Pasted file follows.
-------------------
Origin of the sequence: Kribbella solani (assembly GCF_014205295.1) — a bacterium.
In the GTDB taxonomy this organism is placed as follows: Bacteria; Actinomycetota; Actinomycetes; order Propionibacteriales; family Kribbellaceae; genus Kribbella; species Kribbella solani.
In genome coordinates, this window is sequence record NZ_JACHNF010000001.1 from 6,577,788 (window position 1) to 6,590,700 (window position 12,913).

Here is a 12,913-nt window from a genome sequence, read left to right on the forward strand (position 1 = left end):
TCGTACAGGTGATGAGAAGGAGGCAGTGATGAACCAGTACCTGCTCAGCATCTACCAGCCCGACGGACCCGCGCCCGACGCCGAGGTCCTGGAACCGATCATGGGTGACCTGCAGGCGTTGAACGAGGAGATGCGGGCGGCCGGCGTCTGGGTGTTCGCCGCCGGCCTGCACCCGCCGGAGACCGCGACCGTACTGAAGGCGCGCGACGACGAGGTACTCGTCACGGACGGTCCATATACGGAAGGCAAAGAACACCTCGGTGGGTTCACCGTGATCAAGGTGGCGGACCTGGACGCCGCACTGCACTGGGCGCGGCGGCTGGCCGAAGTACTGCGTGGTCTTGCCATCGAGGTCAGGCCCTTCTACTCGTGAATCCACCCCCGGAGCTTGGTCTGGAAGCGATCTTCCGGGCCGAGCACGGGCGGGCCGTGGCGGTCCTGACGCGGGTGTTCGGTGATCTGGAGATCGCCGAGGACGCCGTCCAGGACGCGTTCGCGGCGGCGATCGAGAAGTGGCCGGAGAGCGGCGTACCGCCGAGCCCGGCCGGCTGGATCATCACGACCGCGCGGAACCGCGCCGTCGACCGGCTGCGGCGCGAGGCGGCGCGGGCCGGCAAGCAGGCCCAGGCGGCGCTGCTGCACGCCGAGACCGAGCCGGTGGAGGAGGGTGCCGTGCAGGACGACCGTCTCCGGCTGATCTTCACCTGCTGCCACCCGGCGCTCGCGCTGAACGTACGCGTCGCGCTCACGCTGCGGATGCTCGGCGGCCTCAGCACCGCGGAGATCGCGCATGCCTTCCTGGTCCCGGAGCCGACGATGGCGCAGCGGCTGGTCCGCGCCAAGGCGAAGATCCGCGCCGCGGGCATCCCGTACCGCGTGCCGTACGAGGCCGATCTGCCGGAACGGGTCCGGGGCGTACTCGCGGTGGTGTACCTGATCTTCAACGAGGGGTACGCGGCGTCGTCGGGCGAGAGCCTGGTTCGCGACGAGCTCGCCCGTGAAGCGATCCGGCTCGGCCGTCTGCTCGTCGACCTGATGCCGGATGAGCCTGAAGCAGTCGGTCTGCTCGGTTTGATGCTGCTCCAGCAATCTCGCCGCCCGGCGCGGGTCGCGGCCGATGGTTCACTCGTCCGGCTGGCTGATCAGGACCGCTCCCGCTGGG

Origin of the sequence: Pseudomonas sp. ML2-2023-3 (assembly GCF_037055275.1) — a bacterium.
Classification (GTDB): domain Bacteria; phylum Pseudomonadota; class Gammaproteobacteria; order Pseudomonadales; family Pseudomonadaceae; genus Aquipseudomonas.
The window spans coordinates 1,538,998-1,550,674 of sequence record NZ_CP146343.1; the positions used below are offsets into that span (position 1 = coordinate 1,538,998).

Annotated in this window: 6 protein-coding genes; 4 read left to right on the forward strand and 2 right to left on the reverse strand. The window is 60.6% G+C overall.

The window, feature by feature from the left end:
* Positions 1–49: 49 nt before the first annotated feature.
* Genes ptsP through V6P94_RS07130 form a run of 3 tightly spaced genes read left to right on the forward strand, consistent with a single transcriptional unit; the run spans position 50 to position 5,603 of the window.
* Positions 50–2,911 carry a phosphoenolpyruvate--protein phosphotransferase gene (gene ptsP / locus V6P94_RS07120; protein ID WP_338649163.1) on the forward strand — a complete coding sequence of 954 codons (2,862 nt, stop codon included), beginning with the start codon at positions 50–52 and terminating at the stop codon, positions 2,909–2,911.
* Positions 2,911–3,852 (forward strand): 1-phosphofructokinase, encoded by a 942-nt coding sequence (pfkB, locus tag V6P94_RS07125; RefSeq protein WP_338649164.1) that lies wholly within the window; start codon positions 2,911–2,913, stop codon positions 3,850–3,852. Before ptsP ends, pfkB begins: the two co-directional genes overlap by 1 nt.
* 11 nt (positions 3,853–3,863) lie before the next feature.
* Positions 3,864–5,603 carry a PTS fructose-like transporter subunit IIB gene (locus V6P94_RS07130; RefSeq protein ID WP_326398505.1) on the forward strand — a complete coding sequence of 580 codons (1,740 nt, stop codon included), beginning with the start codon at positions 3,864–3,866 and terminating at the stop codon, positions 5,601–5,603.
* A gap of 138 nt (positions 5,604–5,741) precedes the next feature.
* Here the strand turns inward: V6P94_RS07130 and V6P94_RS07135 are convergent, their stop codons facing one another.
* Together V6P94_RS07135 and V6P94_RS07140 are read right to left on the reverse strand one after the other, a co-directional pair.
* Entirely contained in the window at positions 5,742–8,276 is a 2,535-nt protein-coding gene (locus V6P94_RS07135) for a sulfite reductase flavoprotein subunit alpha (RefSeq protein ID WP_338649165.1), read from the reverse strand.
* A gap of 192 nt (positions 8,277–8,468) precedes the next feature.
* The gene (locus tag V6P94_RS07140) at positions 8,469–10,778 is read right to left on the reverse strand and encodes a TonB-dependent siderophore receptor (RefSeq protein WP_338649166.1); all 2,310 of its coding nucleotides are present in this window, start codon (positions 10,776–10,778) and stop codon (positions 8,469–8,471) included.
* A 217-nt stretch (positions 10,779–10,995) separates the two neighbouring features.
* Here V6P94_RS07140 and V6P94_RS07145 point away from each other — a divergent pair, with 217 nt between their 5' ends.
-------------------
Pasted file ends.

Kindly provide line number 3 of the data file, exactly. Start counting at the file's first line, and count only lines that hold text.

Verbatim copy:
In genome coordinates, this window is sequence record NZ_JACHNF010000001.1 from 6,577,788 (window position 1) to 6,590,700 (window position 12,913).